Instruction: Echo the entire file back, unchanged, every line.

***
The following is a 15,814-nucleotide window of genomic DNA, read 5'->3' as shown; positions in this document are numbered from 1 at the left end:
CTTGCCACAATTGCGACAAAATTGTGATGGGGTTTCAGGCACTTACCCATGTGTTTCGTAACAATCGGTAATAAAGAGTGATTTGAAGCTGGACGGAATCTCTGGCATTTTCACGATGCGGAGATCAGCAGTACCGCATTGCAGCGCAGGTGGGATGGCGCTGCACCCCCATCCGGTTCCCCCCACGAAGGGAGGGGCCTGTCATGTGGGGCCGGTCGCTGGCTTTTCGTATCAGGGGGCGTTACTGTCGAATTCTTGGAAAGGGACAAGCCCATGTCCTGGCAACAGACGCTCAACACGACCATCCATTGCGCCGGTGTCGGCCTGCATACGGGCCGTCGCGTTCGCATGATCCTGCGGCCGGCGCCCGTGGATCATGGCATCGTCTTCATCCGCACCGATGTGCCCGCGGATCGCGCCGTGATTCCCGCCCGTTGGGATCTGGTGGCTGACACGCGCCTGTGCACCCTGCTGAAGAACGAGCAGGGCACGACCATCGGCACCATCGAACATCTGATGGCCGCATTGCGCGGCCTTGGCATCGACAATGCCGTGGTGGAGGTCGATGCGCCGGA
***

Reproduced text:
The following is a 15,814-nucleotide window of genomic DNA, read 5'->3' as shown; positions in this document are numbered from 1 at the left end:
CTTGCCACAATTGCGACAAAATTGTGATGGGGTTTCAGGCACTTACCCATGTGTTTCGTAACAATCGGTAATAAAGAGTGATTTGAAGCTGGACGGAATCTCTGGCATTTTCACGATGCGGAGATCAGCAGTACCGCATTGCAGCGCAGGTGGGATGGCGCTGCACCCCCATCCGGTTCCCCCCACGAAGGGAGGGGCCTGTCATGTGGGGCCGGTCGCTGGCTTTTCGTATCAGGGGGCGTTACTGTCGAATTCTTGGAAAGGGACAAGCCCATGTCCTGGCAACAGACGCTCAACACGACCATCCATTGCGCCGGTGTCGGCCTGCATACGGGCCGTCGCGTTCGCATGATCCTGCGGCCGGCGCCCGTGGATCATGGCATCGTCTTCATCCGCACCGATGTGCCCGCGGATCGCGCCGTGATTCCCGCCCGTTGGGATCTGGTGGCTGACACGCGCCTGTGCACCCTGCTGAAGAACGAGCAGGGCACGACCATCGGCACCATCGAACATCTGATGGCCGCATTGCGCGGCCTTGGCATCGACAATGCCGTGGTGGAGGTCGATGCGCCGGA